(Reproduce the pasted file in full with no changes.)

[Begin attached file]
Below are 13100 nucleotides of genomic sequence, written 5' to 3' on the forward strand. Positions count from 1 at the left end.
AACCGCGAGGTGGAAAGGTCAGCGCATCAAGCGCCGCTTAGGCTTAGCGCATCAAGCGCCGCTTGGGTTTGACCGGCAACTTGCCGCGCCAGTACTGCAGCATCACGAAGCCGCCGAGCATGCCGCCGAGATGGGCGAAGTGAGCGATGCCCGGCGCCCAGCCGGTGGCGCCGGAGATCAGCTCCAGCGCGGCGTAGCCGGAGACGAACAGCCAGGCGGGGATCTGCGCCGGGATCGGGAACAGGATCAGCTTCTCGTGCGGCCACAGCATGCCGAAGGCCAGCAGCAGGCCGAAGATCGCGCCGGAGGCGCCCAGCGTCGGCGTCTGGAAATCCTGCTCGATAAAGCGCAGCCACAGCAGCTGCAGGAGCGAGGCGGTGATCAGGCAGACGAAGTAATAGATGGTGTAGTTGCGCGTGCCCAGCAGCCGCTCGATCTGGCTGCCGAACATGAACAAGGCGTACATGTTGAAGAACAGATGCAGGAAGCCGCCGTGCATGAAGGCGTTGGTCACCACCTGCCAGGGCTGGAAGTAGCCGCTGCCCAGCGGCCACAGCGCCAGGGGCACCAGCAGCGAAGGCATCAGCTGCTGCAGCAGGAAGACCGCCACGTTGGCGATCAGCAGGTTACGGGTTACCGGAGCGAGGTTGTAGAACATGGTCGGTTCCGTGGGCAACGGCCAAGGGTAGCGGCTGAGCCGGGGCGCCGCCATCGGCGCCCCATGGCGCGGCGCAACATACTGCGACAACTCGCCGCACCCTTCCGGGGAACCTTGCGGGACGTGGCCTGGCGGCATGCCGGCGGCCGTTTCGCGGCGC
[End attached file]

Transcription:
Below are 13100 nucleotides of genomic sequence, written 5' to 3' on the forward strand. Positions count from 1 at the left end.
AACCGCGAGGTGGAAAGGTCAGCGCATCAAGCGCCGCTTAGGCTTAGCGCATCAAGCGCCGCTTGGGTTTGACCGGCAACTTGCCGCGCCAGTACTGCAGCATCACGAAGCCGCCGAGCATGCCGCCGAGATGGGCGAAGTGAGCGATGCCCGGCGCCCAGCCGGTGGCGCCGGAGATCAGCTCCAGCGCGGCGTAGCCGGAGACGAACAGCCAGGCGGGGATCTGCGCCGGGATCGGGAACAGGATCAGCTTCTCGTGCGGCCACAGCATGCCGAAGGCCAGCAGCAGGCCGAAGATCGCGCCGGAGGCGCCCAGCGTCGGCGTCTGGAAATCCTGCTCGATAAAGCGCAGCCACAGCAGCTGCAGGAGCGAGGCGGTGATCAGGCAGACGAAGTAATAGATGGTGTAGTTGCGCGTGCCCAGCAGCCGCTCGATCTGGCTGCCGAACATGAACAAGGCGTACATGTTGAAGAACAGATGCAGGAAGCCGCCGTGCATGAAGGCGTTGGTCACCACCTGCCAGGGCTGGAAGTAGCCGCTGCCCAGCGGCCACAGCGCCAGGGGCACCAGCAGCGAAGGCATCAGCTGCTGCAGCAGGAAGACCGCCACGTTGGCGATCAGCAGGTTACGGGTTACCGGAGCGAGGTTGTAGAACATGGTCGGTTCCGTGGGCAACGGCCAAGGGTAGCGGCTGAGCCGGGGCGCCGCCATCGGCGCCCCATGGCGCGGCGCAACATACTGCGACAACTCGCCGCACCCTTCCGGGGAACCTTGCGGGACGTGGCCTGGCGGCATGCCGGCGGCCGTTTCGCGGCGC